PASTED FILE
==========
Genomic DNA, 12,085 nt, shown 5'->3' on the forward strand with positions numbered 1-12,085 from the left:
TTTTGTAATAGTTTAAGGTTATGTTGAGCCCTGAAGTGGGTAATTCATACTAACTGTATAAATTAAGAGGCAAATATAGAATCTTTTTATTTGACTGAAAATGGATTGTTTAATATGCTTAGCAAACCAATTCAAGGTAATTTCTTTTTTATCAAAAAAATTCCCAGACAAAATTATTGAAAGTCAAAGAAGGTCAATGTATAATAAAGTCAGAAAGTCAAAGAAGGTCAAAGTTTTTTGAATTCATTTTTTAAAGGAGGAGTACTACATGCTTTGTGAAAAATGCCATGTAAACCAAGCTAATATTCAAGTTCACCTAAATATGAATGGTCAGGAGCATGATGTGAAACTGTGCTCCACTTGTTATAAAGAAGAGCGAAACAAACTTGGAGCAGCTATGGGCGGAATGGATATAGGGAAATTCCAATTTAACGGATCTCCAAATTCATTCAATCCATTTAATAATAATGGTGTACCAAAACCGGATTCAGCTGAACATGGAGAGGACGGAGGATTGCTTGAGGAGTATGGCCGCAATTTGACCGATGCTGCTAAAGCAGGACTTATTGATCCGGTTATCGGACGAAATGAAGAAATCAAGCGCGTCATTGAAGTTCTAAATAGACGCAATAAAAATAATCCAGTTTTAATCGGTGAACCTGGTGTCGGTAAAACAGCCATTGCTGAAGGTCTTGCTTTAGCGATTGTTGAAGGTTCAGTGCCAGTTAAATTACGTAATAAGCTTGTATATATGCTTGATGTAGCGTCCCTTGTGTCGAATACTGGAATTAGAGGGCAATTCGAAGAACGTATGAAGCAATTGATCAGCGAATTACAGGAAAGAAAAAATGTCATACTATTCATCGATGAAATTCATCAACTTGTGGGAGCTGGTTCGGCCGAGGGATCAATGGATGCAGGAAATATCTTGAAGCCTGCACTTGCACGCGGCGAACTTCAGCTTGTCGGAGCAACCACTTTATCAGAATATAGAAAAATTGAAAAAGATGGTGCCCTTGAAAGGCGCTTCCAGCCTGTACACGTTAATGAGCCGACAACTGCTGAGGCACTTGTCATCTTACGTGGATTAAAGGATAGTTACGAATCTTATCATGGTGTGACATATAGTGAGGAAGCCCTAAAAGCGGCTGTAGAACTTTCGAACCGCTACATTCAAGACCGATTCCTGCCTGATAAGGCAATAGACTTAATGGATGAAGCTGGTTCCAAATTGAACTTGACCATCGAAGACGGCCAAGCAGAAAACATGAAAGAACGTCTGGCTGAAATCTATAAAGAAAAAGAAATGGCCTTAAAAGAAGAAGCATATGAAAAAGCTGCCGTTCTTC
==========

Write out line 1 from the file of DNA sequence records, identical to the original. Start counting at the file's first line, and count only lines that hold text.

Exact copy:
Genomic DNA, 12,085 nt, shown 5'->3' on the forward strand with positions numbered 1-12,085 from the left: